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January 4, 2015

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Hi L,

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Thank you for your sweet note.

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Please continue to call me “Joan” since that is how you know me! “Doris” is the name I had at birth, and I use it to make the point that all adoptees lose the name they were given at birth. I know it confused you, for that, I am sorry. My legal name, Joan, has been the name I’ve had for 58 of my 59 years of life.

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Thank you for expressing condolences for my plight in life.

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However, I’m not bitter. I’m bitter for what happened to me, but I am neither angry nor bitter now. My writings express it to get the points across, but no, I am quite happy.

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In the last 4 years, I’ve been the happiest I’ve ever been because I no longer have to interact with hateful relatives. The last two of my parents died in 2011 and with that came relief – relief that their suffering was over, and relief that the negativity of the relatives associated with my adoptive mother and with my natural father was over for me. I no longer am forced to deal with people who have been cruel to me.

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There are positive relatives whom I miss, some I let go because I don’t want to interact with the rest of the relatives, and others are still in my life. Believe me, there are adoptive relatives who have never treated me cruelly, and there are a few cousins from my natural mother’s family who also have not treated me with cruelty.

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I surround myself with positive people. I have good friends at church, at the YMCA where I exercise daily, and at various live music venues where my musician friends perform.

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So, the papers I gave you explaining my life were meant to share with you why I joined the United Nations Envoy Team – where you and I met last year. With my knowledge, I want to join forces with existing programs to help make the world a better place for women and children, particularly poor women and poor children, especially women persecuted for giving birth to illegitimate children, and widows and orphans. I want to stop the trafficking of poor children in international adoption and to protect our own vulnerable pregnant women and their children.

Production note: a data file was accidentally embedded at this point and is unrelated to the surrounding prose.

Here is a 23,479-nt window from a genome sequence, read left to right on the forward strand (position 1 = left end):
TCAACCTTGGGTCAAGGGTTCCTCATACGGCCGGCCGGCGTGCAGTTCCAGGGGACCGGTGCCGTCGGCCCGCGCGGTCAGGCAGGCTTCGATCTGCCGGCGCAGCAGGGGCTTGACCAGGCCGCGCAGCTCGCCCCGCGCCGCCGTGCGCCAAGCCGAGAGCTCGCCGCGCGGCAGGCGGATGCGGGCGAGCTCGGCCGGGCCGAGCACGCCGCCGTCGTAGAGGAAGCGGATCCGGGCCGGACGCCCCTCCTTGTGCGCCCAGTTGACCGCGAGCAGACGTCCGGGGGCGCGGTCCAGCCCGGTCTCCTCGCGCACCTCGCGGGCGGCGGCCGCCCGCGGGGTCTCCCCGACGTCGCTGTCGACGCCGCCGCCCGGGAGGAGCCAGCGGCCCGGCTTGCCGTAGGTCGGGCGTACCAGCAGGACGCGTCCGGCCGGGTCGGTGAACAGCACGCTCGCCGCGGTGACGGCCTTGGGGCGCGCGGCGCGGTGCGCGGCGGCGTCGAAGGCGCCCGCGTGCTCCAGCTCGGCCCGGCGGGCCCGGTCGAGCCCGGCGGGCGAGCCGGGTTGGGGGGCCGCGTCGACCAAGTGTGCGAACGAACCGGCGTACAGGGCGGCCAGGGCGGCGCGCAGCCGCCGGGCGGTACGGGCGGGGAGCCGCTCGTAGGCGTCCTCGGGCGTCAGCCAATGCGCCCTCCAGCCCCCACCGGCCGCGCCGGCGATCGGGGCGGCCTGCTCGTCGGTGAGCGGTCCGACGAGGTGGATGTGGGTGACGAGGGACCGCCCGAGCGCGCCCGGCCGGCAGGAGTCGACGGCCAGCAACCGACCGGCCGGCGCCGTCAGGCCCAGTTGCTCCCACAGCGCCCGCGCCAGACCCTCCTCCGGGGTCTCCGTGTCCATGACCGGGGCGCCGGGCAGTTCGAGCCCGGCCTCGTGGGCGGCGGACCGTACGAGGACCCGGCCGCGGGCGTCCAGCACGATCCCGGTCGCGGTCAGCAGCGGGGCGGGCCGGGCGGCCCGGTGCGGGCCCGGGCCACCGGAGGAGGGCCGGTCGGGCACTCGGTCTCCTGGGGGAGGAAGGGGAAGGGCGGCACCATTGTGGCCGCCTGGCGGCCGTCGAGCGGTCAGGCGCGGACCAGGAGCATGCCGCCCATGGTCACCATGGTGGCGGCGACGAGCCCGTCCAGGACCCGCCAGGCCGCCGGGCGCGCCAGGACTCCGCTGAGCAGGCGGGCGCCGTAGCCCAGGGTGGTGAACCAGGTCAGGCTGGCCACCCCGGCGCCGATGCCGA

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Yes, I’ve lived through unbearable trauma. But being in touch with adoptees worldwide through email and Facebook on the Internet, and with mothers (and fathers) who lost their children to adoption, I am contributing to make the world a better place. I am living our UU Principles of social justice! Networking with others to foster understanding of what each of us (adoptees and parents of loss) has lived through is energizing for me. We create legislation to change laws statewide, and we write books, we appear on TV and radio to talk about our lives with the goal of raising awareness of the realities of adoption. So you see, I am not alone in writing about my life.

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Yes, I do see the truth in your statement: “Who knows, behind every turn, life holds treasures that you can’t foresee at the present.” In what you perceive as bitterness in my papers on my life, please keep in mind that writing these specific pieces: “About the Author” and “About the Book”, are meant to be brief highlights of what my memoir is about and a short bit of what happened to me. It all happened in the past – being transferred from one family to another, I lost my family, and my name at birth and my true birth certificate.  Yes, the first years of reunion were filled with confusion and anxiety for me. But please do not believe I am not happy today. I am. It makes me happy to explain my life so that no other child – no other person – has to go through what I did. There are lessons to be learned – that is why I wrote my memoir. And as I said, it is currently being professionally edited and formatted and will be re-published this year.

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It’s amusing to me that you think I don’t accept the things I cannot change. See, I have been the only one doing just that: accepting all of my life. It is the rest of the people in my families (adoptive and natural) who have not dealt with the realities that created the trauma of all of our lives where my adoption is concerned. It is also the general public who does not want to hear the realities of adoption; they’d rather believe in the myths of adoption.

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It makes me happy to do the things I do. While you may not realize this, I am one of the pioneers in the field of adoption reform. I’ve been writing about adoption since 1975. I am one of about 500 to 1,000 activists around America and thousands throughout the world.

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It may seem to you that I am not happy since my story is tragic. I am, in fact, very happy inside myself, knowing that I am trying to change what I can to make this a better world.

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Blessed Be,

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Joan